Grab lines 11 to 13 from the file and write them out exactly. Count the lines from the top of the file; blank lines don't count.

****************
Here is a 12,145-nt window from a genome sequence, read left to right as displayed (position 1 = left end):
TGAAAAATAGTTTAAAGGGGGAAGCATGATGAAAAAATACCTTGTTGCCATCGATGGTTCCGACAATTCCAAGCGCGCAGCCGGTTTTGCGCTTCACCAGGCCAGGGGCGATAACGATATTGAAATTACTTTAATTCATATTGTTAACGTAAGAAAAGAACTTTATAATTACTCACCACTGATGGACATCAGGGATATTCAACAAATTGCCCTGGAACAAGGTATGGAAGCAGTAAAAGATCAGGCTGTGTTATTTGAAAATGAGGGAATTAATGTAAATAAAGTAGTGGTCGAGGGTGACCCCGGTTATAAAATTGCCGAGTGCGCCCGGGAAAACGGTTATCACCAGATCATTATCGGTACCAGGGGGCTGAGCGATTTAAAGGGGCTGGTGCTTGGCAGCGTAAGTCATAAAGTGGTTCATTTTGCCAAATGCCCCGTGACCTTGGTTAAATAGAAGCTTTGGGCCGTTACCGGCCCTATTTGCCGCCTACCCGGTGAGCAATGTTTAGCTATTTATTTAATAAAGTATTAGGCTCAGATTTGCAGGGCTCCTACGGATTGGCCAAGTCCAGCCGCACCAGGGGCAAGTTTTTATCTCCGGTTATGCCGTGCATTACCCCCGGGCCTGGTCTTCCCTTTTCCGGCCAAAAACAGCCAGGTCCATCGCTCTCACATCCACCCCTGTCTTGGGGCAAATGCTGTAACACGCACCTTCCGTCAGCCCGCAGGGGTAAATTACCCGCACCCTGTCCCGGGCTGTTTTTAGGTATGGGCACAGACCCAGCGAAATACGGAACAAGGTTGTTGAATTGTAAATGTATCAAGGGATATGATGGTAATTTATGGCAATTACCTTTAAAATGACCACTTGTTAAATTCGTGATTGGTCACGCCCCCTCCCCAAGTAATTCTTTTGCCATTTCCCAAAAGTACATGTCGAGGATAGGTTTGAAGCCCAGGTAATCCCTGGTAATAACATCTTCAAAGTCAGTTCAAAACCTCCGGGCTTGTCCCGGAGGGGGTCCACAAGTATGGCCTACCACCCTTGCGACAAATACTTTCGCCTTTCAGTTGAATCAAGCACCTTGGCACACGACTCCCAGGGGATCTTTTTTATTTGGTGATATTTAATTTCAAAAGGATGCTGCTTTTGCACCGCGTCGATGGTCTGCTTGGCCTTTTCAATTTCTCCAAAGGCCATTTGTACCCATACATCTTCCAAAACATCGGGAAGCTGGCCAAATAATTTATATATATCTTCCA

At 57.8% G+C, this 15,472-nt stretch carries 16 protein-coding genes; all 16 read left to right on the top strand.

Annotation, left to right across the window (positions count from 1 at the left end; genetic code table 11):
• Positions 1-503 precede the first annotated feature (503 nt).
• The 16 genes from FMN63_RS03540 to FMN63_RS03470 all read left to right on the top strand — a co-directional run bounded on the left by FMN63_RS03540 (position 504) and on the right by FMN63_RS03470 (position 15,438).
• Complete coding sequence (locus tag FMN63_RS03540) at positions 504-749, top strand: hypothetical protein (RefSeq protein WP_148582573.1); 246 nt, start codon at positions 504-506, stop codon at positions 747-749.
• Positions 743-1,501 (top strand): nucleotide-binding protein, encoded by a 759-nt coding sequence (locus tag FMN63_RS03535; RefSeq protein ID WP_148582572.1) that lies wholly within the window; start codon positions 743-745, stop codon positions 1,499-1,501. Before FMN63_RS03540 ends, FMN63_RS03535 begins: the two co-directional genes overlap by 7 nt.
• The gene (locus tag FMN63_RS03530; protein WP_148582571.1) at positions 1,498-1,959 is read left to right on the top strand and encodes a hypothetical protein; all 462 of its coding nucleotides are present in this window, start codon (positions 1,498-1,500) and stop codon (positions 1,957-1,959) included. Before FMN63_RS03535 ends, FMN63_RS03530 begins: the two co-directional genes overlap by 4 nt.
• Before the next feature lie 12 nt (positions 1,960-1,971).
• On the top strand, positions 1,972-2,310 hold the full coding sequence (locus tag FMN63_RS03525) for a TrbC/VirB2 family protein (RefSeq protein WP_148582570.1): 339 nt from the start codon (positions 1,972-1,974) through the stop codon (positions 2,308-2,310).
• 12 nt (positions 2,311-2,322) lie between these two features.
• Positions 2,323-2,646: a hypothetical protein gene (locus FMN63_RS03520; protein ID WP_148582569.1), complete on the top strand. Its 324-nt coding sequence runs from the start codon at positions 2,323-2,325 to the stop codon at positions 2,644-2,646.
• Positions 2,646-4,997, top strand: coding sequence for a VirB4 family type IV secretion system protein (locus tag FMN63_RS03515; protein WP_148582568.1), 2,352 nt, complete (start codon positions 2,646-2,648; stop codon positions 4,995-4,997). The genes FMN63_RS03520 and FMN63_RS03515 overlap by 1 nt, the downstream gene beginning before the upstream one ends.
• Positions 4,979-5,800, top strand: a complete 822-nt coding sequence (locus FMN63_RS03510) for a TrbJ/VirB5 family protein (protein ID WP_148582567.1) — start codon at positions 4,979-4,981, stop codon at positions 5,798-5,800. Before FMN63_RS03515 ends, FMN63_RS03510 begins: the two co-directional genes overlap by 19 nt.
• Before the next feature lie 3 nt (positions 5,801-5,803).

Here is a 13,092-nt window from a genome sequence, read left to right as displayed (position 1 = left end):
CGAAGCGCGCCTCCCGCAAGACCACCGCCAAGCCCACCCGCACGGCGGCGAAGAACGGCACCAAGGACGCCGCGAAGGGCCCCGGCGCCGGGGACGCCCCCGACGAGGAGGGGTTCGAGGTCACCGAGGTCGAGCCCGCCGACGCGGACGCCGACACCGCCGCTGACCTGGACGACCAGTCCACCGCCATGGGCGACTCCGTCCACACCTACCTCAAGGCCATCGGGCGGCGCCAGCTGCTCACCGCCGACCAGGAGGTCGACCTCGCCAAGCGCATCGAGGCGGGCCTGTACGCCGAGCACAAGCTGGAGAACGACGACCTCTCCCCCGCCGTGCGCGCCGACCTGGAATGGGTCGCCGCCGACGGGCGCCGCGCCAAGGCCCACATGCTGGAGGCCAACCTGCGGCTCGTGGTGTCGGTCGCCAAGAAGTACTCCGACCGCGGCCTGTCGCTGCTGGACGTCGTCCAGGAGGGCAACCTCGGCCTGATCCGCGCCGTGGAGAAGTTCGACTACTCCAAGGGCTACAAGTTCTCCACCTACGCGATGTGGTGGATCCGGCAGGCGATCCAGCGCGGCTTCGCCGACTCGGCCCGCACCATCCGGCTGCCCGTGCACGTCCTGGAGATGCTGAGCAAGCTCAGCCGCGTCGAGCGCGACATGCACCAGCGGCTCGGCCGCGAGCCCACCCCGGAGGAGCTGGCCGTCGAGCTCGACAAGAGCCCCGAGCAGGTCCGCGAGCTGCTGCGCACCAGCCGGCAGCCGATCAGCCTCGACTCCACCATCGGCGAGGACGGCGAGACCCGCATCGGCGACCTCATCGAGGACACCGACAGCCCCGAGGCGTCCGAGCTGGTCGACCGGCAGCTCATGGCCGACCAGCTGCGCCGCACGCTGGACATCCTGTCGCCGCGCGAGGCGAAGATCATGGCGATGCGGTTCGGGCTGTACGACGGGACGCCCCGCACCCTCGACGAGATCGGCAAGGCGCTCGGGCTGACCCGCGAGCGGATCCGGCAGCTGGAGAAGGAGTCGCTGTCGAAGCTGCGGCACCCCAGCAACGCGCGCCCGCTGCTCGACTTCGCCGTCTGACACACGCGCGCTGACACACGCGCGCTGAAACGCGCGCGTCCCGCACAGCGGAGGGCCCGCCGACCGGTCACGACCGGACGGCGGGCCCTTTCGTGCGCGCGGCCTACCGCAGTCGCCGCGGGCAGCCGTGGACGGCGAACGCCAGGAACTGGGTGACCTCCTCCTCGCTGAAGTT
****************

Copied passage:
• On the top strand, positions 1,972-2,310 hold the full coding sequence (locus tag FMN63_RS03525) for a TrbC/VirB2 family protein (RefSeq protein WP_148582570.1): 339 nt from the start codon (positions 1,972-1,974) through the stop codon (positions 2,308-2,310).
• 12 nt (positions 2,311-2,322) lie between these two features.
• Positions 2,323-2,646: a hypothetical protein gene (locus FMN63_RS03520; protein ID WP_148582569.1), complete on the top strand. Its 324-nt coding sequence runs from the start codon at positions 2,323-2,325 to the stop codon at positions 2,644-2,646.